Credit an Enbridge inspection video shared with the state of Michigan

People in Michigan are naturally concerned about the thousands of miles of pipelines crisscrossing the state. After all, Michigan suffered through the worst inland oil spill in U.S. history.  

And there's one pipeline in particular that people are quite concerned about: Enbridge's Line 5 moves more than 500,000 barrels of oil and other liquid petroleum products (like propane) a day under Lake Michigan at the Straits of Mackinac.

This aerial photo of the 2010 Enbridge oil spill was taken five days after the initial spill. We're approaching the five-year anniversary now.
State of Michigan

We're coming up on the five-year anniversary of the largest inland oil spill in U.S. history.

On a Sunday evening, July 25, 2010, an Enbridge oil pipeline split open and dumped around 1 million gallons of thick, heavy, tar sands crude oil into Talmadge Creek and the Kalamazoo River.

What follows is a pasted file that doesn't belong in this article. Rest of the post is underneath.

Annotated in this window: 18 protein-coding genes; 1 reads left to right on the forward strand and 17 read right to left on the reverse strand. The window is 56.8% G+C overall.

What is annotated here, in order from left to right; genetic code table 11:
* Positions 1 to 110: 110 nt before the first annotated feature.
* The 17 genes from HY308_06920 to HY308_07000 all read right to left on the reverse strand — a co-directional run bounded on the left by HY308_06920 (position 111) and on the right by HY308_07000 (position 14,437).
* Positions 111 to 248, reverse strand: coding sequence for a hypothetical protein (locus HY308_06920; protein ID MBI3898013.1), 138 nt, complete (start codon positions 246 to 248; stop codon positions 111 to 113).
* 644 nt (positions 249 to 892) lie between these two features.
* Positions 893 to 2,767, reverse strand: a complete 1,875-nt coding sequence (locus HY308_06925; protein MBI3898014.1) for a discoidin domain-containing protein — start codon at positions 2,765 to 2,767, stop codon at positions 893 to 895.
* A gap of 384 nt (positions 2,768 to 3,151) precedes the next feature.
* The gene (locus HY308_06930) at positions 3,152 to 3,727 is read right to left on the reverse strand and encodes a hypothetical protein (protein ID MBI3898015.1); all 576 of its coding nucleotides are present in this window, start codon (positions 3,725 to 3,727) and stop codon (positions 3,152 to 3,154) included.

No one knew there was a major oil spill underway until the next day.

Since that time there have been massive clean-ups, river restoration projects, real estate being bought and sold, and countless lawsuits.

Your experience

People are back enjoying the Kalamazoo River. This spot in Marshall is just down river from where the spill occurred.
Mark Brush / Michigan Radio

Enbridge Energy will pay nearly $4 million in a settlement with the federal government and tribal leaders. The agreement announced Monday is one of a number of legal settlements related to the company’s 2010 oil spill. 

Five years ago, an underground pipeline carrying heavy crude oil burst in mid-Michigan, creating one of the biggest inland oil spills in U.S. history. 

On the Kalamazoo River just downstream from the confluence of Talmadge Creek. Around 1 million gallons of tar sands oil spilled into the river in 2010.
Mark Brush / Michigan Radio

Today, the state of Michigan announced a settlement with Enbridge Energy over the largest inland oil spill in American history.

The state’s $75 million consent judgment with Enbridge won’t be coming as a huge cash payment. Most of the money has already gone to, or will be going to river restoration or recreation projects along the Kalamazoo River.